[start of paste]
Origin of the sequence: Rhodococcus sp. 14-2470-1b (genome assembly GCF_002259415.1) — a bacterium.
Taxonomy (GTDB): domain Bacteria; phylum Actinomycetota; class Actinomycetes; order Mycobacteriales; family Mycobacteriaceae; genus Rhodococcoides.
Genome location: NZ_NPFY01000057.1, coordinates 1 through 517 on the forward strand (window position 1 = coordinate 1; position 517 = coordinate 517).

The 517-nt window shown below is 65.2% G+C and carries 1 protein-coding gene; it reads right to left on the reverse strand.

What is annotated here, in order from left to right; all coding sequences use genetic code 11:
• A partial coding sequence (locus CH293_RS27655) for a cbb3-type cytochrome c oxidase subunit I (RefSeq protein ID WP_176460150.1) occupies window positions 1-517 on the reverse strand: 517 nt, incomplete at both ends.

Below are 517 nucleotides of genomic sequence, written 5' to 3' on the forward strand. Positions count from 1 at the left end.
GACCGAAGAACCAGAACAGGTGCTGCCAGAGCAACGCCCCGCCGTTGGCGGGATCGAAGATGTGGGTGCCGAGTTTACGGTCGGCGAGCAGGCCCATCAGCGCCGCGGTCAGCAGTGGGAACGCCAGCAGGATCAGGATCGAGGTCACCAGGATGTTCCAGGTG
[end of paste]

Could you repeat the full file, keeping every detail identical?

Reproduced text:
Origin of the sequence: Rhodococcus sp. 14-2470-1b (genome assembly GCF_002259415.1) — a bacterium.
Taxonomy (GTDB): domain Bacteria; phylum Actinomycetota; class Actinomycetes; order Mycobacteriales; family Mycobacteriaceae; genus Rhodococcoides.
Genome location: NZ_NPFY01000057.1, coordinates 1 through 517 on the forward strand (window position 1 = coordinate 1; position 517 = coordinate 517).

The 517-nt window shown below is 65.2% G+C and carries 1 protein-coding gene; it reads right to left on the reverse strand.

What is annotated here, in order from left to right; all coding sequences use genetic code 11:
• A partial coding sequence (locus CH293_RS27655) for a cbb3-type cytochrome c oxidase subunit I (RefSeq protein ID WP_176460150.1) occupies window positions 1-517 on the reverse strand: 517 nt, incomplete at both ends.

Below are 517 nucleotides of genomic sequence, written 5' to 3' on the forward strand. Positions count from 1 at the left end.
GACCGAAGAACCAGAACAGGTGCTGCCAGAGCAACGCCCCGCCGTTGGCGGGATCGAAGATGTGGGTGCCGAGTTTACGGTCGGCGAGCAGGCCCATCAGCGCCGCGGTCAGCAGTGGGAACGCCAGCAGGATCAGGATCGAGGTCACCAGGATGTTCCAGGTG